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I know it is an elementary algebra question. But, is there a good reason for it being valid. Let's say we have $x+5=7$. We obviously know $x=2$, but if I can add any number on both sides and it still is valid. Ex: $x+5+3=7+3$. Simplifying to $x+8=10$. This is also valid and $x$ still equals $2$

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  • $\begingroup$ If two things are equal, then treating them equally should yield equal results, no? $\endgroup$ – Blue Nov 30 '15 at 23:09
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    $\begingroup$ For example, if "the President of the U.S. = Obama", then "wife of the President of the U.S. = wife of Obama". $\endgroup$ – user856 Nov 30 '15 at 23:10
  • $\begingroup$ @Rahul That makes so much sense! I don't know why, but when I was thinking about it in terms of variables and numbers it wasn't clicking. But when you said that statement it clicked. $\endgroup$ – James Smith Nov 30 '15 at 23:12
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Fantastic question! You have stumbled upon what is called an axiom, specifically an axiom about equality. An axiom is essentially something that we all agree to accept so that we can get on doing mathematics (quite frankly, I can't imagine a system in which adding equals to equals would yield two things that are unequal!).

This particular axiom is extremely old, and dates back to Euclid, from around 300BC. In his great book of geometry, Elements, he states his axioms and calls them "Common Notions," things he believe to be true that are taken completely at face value. If you too believe in his "common notions," well, then you'll believe everything he uses them to demonstrate!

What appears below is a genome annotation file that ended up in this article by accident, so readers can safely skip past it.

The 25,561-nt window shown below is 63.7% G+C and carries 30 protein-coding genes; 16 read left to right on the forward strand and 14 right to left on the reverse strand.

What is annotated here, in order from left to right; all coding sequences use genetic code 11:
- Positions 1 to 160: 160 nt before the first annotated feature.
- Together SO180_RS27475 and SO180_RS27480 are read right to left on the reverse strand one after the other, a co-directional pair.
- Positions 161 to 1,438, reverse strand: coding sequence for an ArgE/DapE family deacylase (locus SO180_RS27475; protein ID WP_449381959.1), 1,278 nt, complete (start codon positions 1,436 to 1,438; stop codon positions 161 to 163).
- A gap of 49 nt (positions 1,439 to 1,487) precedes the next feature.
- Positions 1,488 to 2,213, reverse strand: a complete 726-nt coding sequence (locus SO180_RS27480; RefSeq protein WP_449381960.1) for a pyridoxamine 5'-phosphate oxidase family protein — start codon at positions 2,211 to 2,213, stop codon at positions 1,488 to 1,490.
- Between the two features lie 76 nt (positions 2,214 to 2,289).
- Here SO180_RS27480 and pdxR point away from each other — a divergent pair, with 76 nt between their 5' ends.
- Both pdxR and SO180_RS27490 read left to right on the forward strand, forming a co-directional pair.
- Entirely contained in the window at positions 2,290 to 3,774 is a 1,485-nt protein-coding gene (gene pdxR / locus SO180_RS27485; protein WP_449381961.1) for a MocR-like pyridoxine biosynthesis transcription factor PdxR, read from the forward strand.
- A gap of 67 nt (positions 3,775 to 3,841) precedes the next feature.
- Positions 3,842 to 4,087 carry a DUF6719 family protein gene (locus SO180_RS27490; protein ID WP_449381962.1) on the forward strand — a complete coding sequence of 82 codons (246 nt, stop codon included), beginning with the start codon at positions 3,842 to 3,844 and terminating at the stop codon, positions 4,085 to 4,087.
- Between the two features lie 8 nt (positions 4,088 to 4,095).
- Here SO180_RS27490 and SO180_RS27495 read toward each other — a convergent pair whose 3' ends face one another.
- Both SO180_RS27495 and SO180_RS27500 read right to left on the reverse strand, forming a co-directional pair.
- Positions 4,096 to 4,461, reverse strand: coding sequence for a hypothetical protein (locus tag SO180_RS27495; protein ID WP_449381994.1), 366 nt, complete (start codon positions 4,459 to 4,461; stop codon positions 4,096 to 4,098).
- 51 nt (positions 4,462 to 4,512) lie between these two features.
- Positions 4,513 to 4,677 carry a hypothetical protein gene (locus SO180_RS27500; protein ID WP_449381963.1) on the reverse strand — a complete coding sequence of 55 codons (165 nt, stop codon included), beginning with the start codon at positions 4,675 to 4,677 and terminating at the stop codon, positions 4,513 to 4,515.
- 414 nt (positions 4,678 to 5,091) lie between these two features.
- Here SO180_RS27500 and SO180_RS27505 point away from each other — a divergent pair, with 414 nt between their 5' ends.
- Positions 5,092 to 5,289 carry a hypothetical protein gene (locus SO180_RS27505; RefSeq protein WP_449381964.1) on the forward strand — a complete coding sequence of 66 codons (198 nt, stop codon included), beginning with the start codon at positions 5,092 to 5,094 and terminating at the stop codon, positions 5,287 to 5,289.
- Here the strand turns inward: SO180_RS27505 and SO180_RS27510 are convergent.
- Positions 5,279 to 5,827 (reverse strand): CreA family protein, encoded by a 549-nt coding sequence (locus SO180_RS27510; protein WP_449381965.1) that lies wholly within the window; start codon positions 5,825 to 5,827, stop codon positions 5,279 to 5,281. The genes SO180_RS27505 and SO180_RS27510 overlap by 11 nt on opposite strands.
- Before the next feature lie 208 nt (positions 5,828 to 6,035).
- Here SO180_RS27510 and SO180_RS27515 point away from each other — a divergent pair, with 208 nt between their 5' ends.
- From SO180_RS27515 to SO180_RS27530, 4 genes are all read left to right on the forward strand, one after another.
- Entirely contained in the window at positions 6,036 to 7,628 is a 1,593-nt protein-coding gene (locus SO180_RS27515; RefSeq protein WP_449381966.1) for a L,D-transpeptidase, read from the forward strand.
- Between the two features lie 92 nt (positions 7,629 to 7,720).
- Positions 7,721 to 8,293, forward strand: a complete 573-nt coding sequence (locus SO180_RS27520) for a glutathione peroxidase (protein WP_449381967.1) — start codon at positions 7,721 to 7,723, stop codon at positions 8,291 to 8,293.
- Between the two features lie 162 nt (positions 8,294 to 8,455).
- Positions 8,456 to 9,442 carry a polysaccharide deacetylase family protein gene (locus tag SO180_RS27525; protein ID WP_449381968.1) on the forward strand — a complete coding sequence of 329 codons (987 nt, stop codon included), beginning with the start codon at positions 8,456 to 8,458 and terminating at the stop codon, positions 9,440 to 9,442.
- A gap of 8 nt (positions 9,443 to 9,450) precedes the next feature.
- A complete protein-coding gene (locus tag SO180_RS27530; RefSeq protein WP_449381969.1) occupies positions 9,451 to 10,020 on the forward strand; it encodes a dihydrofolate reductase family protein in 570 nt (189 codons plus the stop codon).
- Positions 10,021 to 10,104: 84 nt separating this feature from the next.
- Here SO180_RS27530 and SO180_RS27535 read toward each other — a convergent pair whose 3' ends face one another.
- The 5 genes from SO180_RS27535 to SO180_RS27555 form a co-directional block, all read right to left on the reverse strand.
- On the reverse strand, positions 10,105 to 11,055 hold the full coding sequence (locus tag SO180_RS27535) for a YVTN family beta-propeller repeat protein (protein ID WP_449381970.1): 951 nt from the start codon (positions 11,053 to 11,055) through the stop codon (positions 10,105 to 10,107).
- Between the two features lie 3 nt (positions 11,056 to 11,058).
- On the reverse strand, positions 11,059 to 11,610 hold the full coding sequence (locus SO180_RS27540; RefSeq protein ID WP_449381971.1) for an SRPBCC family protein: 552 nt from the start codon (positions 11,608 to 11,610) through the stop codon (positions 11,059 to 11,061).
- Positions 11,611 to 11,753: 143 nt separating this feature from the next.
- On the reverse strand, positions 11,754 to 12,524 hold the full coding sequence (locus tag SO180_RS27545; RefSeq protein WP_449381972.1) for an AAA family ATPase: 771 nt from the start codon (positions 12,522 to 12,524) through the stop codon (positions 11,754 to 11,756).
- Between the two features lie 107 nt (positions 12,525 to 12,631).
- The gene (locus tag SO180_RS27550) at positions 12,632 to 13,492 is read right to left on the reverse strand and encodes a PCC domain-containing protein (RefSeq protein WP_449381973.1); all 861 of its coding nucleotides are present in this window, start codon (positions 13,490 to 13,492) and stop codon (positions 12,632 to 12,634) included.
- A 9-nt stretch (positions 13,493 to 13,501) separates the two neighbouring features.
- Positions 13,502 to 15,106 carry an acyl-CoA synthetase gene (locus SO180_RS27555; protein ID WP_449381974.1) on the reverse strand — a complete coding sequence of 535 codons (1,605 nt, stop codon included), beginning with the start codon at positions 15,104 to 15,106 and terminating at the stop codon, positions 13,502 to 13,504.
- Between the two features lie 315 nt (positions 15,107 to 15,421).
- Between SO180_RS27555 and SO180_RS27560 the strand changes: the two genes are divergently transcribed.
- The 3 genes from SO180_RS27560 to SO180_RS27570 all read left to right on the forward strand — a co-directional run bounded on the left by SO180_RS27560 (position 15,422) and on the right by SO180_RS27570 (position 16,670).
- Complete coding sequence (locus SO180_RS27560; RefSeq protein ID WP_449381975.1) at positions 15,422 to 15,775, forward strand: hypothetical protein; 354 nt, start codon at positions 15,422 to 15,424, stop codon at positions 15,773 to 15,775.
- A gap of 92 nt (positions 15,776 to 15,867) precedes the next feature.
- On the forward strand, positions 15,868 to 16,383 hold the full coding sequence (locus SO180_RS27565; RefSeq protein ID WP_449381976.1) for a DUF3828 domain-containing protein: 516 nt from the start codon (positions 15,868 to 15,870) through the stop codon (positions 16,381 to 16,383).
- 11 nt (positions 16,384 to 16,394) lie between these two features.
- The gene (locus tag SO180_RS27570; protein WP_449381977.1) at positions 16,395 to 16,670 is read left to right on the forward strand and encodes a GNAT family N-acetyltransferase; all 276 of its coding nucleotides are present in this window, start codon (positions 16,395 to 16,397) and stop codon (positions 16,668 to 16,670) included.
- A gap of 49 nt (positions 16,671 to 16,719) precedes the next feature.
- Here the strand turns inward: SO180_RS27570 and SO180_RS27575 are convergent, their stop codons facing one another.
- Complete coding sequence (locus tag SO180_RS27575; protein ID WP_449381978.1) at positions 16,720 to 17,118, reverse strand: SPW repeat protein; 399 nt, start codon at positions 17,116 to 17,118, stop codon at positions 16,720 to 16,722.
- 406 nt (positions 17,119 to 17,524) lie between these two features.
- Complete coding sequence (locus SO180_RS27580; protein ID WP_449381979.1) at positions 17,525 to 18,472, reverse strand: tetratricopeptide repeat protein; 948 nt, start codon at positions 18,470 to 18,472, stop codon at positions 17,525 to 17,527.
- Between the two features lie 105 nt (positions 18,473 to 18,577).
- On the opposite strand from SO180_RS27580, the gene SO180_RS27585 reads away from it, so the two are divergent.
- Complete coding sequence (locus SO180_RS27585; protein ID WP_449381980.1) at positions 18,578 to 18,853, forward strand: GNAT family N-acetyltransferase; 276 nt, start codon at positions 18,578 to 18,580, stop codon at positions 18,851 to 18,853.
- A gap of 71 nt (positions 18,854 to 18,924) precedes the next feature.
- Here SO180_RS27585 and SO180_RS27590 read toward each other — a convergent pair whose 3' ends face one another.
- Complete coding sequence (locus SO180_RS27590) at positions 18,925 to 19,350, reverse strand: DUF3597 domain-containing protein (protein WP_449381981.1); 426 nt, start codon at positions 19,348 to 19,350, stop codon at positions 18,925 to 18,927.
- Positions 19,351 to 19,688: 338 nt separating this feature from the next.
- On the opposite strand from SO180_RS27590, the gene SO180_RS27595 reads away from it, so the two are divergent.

The second common notion is

If equals are added to equals, then the wholes are equal.

It's possible that more logically-minded people have come along and found a way to prove such a thing (I don't honestly know), but some of the greatest minds in history have merely taken it on faith.

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Just common sense really. Suppose that Xerxes has a bag containing $x$ apples and Yvonne has a bag containing $y$ apples. You don't know how many apples they have, but you do know that they are both the same: $$x=y\ .$$ If you now give each of them another two apples, then you still don't know how many each has, but you do know that they are still the same: $$x+2=y+2\ .$$

Comment: a more formal answer would be that this is one of the assumed properties of equality in predicate logic. But basically, the only reason it's assumed is because people think it's obvious, so that kinda comes back to the same answer...

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  • $\begingroup$ Thanks David, I love the simplicity. I also like Rahul in saying "if the President of the U.S. = Obama", then "wife of the President of the U.S. = wife of Obama!"...I don't know why, but it wasn't clicking in my head before. It seems pretty obvious now that you explain it. $\endgroup$ – James Smith Nov 30 '15 at 23:15
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    $\begingroup$ Considering it "common sense" goes all the way back to Euclid, who listed this as a "Common Notion". $\endgroup$ – Blue Nov 30 '15 at 23:15
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    $\begingroup$ @Majmun WHAT? $2+4=6$ and $2+1=3$.... $6$ doesn't equal $3$. Unless you are talking about if math were hypothetically defined addition differently. In that case I misunderstood you. Although I don't really think it would be useful if defined that way.**UPDATE**:Never mind he deleted his comment. $\endgroup$ – James Smith Nov 30 '15 at 23:22

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